Janet | 15 October 2020


There are lots of jobs begging for willing workers all over the country that can't be filled! I totally reject the premise of this article. Ie aged care, disability support, pushing trolleys at supermarkets, cleaning, bus drivers, nursing....
AURELIUS | 15 October 2020


I think the fresh fruit/vegetables picking will fail. If we make too many regulations,conditions and accommodate workers(*pickers*) for, then the prices of fruit and vegetables will be dramatically increased. consumers will be too disinterested in purchasing fresh fruit and veggies. With a lot of the working class gone and people being on the benefits of jobseeker and other government services and living near the city and surrounding suburbs, I don't think people will leave the sanctuary of their homes whilst on the benefits to abandon everything and live on a farm (eg in the middle of WHOOP WHOOP). With Reference from ray comment: "It's either to live in the city risking their tiny safety-net to pick the Grapes of Wrath." I think overall the picking industry will struggle during covid and the lacking of international pickers and let's assume anyone at all who is picking it won't be sustainable or long term. The idea of $3000 for picking will be reduced like in the book grapes of Wrath. (eg) 5c - 1c. Great article! About the problems of the fruitpicking industry.
Flynn Cowburn | 15 October 2020


The free enterprise economy doesn’t work well simply because you leave it alone. It works because of supportive pre-existing complexes of conditions which tweak it as it goes along. The tweaks are necessary because every social phenomenon is a machine. There are not many people where the orchards or farms are or those would be to settled neighbours with time on their hands what McDonald’s is to teenagers after 3 pm. Neighbours can take what farmers can afford because of natural cross-subsidisation from the facts of settled living where the farms happen to be. Farmers need towns, not transients, in proximity, and transients of choice (ie. tourists) can work anywhere.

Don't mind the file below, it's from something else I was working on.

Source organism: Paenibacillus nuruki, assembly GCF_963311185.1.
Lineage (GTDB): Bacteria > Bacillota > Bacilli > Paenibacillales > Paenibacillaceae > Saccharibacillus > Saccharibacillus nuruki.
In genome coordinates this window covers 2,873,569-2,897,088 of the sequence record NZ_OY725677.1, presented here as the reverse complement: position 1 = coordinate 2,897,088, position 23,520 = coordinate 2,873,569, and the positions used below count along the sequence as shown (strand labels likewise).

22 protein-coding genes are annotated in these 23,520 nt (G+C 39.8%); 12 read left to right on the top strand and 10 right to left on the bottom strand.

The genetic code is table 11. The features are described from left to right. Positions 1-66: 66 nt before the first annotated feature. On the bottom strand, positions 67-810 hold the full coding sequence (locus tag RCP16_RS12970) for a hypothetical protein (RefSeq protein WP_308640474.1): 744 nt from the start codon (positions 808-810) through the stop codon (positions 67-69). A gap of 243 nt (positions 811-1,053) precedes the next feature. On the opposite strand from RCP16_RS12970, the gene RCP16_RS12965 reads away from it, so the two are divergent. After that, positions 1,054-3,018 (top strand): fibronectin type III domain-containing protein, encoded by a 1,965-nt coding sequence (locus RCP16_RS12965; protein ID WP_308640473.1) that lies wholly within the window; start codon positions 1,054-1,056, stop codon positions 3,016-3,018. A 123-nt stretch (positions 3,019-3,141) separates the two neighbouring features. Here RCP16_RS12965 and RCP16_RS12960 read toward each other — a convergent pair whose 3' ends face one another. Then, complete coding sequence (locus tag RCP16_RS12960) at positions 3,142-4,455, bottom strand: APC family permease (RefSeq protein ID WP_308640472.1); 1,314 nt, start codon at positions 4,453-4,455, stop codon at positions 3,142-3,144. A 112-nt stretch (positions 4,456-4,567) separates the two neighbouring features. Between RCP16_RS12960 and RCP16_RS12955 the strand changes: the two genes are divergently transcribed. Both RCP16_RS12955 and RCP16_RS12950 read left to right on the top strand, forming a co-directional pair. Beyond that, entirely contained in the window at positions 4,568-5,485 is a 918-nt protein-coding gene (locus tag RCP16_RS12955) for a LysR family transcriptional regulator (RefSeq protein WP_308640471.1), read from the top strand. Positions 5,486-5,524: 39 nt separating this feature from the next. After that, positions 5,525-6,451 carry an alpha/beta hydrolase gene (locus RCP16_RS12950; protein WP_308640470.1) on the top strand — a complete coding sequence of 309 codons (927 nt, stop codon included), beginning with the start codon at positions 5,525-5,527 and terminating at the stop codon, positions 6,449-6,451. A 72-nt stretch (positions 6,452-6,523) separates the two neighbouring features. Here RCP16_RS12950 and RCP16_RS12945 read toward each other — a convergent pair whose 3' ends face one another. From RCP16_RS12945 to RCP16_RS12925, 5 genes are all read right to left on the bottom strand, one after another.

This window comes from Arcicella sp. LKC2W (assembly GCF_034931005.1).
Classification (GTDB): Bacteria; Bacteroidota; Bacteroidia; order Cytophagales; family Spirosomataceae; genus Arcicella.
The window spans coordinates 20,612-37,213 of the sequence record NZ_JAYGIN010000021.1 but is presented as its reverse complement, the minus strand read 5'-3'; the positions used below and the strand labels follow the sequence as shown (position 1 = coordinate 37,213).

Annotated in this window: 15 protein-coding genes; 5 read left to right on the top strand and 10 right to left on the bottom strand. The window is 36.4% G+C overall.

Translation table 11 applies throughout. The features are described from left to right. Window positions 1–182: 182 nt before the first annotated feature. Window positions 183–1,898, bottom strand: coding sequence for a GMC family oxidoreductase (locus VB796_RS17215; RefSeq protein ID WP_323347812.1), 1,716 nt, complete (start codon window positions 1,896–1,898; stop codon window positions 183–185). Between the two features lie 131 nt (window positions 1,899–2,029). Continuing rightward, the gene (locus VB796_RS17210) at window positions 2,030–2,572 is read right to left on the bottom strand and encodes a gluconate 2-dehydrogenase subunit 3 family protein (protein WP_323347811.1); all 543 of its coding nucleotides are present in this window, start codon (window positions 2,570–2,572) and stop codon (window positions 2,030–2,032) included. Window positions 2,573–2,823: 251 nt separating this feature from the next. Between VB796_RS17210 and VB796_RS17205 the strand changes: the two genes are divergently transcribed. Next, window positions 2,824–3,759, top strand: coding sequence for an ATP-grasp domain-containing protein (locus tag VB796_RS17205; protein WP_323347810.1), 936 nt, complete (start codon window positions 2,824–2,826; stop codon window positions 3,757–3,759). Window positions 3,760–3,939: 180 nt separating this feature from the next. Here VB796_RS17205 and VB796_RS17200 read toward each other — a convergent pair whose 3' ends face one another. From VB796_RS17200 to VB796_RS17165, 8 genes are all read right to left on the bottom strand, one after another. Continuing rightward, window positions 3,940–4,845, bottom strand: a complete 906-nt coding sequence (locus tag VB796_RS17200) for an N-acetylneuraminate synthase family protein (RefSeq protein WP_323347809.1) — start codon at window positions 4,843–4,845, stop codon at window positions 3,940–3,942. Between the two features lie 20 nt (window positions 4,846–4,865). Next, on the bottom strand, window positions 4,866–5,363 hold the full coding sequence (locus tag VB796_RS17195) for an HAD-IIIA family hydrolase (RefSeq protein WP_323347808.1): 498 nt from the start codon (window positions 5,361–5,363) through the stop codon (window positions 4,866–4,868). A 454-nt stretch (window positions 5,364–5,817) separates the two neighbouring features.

roy chen yee | 16 October 2020


I met a lot of backpackers mainly Malay when I moved back to northern vic three years ago. I still have copies of their WhatsApp conversations with a contractor on an organic veggie farm supplying the two big supermarkets. Fifty odd workers paid metre rate for hand weeding. By hand not hoeing. Started at $2 metre but none of them were paid. They were owed five weeks pay and had to keep working or risk never seeing any money. EXACTLY the same thing goes on with almonds tree pruning. Small tree 5to8 cuts with hand loppers 10 cents per tree. Yes there are some good growers but mostly small. Large Horticultural employers have raked in big dollars thru ‘job training’ for years. Harvest labour trail organisers are fully complicit. Many OS workers just want to escape now
Mark | 16 October 2020


I live in an agricultural part of Australia being effected by lack of backpackers . I disagree with most of you that farmers take advantage of pack packers etc who come to work on their farms, not all farmers can be put into this category. Young unemployed could think of actually helping their country during this unusual time. World War II saw people of all types doing what they had to do to bring Australia through the depression that followed. Women became farmer's salvation coming from cities and other locations to do men's work of producing and harvesting fruit and vegetables to feed Australians. Maybe you know a Land Army Lady - they did this selflessly wanting to help. Come on young Australians we need you.
Kaye | 16 October 2020